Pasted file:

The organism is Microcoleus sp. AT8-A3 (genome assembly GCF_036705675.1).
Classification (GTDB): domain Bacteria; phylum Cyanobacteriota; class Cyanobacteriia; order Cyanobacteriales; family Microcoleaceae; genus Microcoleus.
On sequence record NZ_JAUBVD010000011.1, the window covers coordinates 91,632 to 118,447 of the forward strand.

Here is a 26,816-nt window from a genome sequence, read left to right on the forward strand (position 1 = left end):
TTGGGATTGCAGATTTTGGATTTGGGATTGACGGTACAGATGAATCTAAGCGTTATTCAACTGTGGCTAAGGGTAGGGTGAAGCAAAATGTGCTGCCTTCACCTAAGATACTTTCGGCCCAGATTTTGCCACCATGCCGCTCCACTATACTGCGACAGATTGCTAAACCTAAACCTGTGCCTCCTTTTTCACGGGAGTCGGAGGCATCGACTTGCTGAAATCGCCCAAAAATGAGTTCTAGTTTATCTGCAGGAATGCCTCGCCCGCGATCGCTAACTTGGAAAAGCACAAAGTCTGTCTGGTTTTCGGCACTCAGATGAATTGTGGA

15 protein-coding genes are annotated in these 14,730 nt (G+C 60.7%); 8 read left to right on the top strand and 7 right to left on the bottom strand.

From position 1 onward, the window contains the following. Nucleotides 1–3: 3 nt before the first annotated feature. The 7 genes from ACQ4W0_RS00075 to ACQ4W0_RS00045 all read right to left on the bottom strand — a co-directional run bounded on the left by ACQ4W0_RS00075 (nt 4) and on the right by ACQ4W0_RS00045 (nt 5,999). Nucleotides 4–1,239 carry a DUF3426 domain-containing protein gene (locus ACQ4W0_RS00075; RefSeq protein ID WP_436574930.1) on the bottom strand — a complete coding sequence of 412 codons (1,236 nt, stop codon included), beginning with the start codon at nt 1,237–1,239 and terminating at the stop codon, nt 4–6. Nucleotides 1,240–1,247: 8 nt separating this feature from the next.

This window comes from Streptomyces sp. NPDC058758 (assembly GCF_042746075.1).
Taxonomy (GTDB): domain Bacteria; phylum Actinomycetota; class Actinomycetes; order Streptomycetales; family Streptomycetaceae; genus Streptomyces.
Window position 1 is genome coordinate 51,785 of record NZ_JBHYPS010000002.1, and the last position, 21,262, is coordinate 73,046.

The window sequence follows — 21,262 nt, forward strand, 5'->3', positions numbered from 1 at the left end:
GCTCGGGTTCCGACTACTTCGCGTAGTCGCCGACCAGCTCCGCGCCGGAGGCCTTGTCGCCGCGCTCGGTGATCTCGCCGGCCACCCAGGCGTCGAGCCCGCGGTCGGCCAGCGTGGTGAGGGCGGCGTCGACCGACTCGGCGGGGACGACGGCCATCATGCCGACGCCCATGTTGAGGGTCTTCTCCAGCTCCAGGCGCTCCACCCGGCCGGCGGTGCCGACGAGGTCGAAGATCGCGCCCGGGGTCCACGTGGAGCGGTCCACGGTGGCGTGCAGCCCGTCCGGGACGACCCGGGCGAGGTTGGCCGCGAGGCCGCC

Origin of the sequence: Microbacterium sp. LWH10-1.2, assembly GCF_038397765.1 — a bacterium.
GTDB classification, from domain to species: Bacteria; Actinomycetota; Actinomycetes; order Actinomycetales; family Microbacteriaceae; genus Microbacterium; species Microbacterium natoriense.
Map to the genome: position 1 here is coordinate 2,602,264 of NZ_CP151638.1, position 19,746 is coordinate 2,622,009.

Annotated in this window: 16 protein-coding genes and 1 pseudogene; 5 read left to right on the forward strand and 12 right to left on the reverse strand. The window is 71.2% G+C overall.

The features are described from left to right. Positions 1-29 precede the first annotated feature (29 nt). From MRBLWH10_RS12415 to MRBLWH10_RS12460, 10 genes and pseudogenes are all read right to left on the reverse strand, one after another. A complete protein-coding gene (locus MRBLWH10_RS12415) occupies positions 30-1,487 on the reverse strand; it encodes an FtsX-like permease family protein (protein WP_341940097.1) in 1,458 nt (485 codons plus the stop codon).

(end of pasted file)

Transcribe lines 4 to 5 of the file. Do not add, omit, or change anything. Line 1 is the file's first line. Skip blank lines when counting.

Here is a 26,816-nt window from a genome sequence, read left to right on the forward strand (position 1 = left end):
TTGGGATTGCAGATTTTGGATTTGGGATTGACGGTACAGATGAATCTAAGCGTTATTCAACTGTGGCTAAGGGTAGGGTGAAGCAAAATGTGCTGCCTTCACCTAAGATACTTTCGGCCCAGATTTTGCCACCATGCCGCTCCACTATACTGCGACAGATTGCTAAACCTAAACCTGTGCCTCCTTTTTCACGGGAGTCGGAGGCATCGACTTGCTGAAATCGCCCAAAAATGAGTTCTAGTTTATCTGCAGGAATGCCTCGCCCGCGATCGCTAACTTGGAAAAGCACAAAGTCTGTCTGGTTTTCGGCACTCAGATGAATTGTGGA